Russia switches off Europe’s main gas pipeline until sanctions are lifted


Russia’s gas supplies to Europe via the Nord Stream 1 pipeline will not resume in full until the “collective west” lifts sanctions against Moscow over its invasion of Ukraine, the Kremlin has said.

Dmitry Peskov, President Vladimir Putin’s spokesman, blamed EU, UK and Canadian sanctions for Russia’s failure to deliver gas through the key pipeline, which delivers gas to Germany from St Petersburg via the Baltic sea.

“The problems pumping gas came about because of the sanctions western countries introduced against our country and several companies,” Peskov was quoted as saying by the Interfax news agency. “There are no other reasons that could have caused this pumping problem.”

Peskov’s comments were the starkest demand yet by the Kremlin that the EU roll back its sanctions in exchange for Russia resuming gas deliveries to the continent.

Gazprom, Russia’s state-run gas monopoly, said late on Friday it would halt gas supplies through Nord Stream 1 because of a technical fault, which it blamed on difficulties repairing German-made turbines in Canada. The German government and the EU has disputed the technical justification.

“It is important to recall that there is not just one gas pipeline from Russia to Europe,” said Tim McPhie, the European Commission’s energy spokesman on Monday. “If there was a technical problem which was impeding supplies via Nord Stream 1, there would be a possibility, if there was willingness, to deliver gas to Europe through other pipelines. That’s something we’re not seeing happening.”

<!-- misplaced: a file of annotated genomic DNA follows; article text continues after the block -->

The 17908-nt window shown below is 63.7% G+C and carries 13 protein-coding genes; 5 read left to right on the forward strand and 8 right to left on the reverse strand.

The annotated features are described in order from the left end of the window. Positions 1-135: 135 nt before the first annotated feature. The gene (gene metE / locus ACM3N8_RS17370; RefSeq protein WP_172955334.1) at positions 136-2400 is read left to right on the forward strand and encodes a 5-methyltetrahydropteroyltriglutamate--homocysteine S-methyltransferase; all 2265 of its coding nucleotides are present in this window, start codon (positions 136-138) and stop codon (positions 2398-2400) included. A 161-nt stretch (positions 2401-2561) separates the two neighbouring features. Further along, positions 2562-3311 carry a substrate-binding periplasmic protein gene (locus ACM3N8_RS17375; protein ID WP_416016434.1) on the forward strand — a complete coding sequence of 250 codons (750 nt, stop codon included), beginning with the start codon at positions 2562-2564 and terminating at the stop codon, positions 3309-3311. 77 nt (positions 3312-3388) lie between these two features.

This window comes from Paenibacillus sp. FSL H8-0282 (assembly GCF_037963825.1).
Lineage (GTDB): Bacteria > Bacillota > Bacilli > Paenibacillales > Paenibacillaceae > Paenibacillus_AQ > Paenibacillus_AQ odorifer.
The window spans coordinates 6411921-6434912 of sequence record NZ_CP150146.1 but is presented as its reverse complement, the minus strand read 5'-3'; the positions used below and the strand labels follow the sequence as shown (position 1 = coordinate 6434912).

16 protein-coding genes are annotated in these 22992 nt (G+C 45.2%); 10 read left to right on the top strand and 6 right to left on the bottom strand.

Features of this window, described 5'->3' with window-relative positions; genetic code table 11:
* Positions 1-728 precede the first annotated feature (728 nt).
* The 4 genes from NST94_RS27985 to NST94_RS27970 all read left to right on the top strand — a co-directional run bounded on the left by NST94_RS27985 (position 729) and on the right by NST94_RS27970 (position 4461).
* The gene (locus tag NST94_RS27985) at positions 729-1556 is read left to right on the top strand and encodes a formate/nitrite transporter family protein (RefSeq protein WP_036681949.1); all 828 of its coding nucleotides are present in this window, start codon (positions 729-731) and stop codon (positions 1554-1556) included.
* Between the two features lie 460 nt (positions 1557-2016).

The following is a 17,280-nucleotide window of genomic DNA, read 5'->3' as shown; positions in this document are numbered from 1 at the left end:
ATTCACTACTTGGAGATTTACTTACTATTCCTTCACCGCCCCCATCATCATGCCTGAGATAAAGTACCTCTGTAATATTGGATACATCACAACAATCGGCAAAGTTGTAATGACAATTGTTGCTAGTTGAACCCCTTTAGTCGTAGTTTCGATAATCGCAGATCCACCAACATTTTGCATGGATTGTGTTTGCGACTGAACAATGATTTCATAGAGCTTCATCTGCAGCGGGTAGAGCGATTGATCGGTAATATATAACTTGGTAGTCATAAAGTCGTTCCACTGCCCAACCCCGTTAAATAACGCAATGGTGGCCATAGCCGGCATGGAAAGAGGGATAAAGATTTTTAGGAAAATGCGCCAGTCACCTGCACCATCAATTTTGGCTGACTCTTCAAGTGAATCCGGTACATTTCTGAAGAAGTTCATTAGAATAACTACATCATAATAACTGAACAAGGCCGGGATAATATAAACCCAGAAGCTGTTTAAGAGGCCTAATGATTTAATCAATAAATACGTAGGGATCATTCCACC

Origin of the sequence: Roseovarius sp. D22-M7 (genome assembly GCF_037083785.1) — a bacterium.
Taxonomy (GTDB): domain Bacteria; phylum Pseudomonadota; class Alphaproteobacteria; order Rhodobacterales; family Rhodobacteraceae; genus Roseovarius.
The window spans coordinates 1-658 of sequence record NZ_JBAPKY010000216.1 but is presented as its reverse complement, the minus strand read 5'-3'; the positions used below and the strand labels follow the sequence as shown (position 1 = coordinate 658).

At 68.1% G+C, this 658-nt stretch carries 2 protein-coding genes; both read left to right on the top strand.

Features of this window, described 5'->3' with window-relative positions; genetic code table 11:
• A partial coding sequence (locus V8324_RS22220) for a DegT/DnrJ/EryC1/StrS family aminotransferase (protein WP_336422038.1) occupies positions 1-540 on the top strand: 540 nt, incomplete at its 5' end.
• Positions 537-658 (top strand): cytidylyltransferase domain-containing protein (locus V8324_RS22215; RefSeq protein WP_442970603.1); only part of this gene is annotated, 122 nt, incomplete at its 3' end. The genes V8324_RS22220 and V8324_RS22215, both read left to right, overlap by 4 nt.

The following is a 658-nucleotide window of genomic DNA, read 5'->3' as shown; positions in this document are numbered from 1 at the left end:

The euro fell to a 20-year low against the dollar, as much as 0.7 per cent to $0.988 in London trading on Monday, the first time markets opened following Gazprom’s surprise announcements.

Russia is still supplying gas to Europe via Soviet-era pipelines through Ukraine that have remained open despite the invasion, as well as the South Stream pipeline via Turkey.

Russian officials have made little secret in recent weeks of their hope that the growing energy crisis in Europe will sap the bloc’s support for Ukraine. “Obviously life is getting worse for people, businessmen, and companies in Europe,” Peskov said. “Of course, ordinary people in these countries will have more and more questions for their leaders.”

Former Russian president Dmitry Medvedev was even more explicit on Sunday after German chancellor Olaf Scholz announced a €65bn aid package to soften the blow of soaring energy bills.

Now deputy chair of Russia’s security council, Medvedev said Germany was “acting as an enemy of Russia” by supporting sanctions against Moscow and supplying Ukraine with weapons. “They have declared hybrid war against Russia,” Medvedev wrote on Telegram. “And this old man acts surprised that the Germans have some little problems with gas.”

Additional reporting by Henry Foy in Brussels



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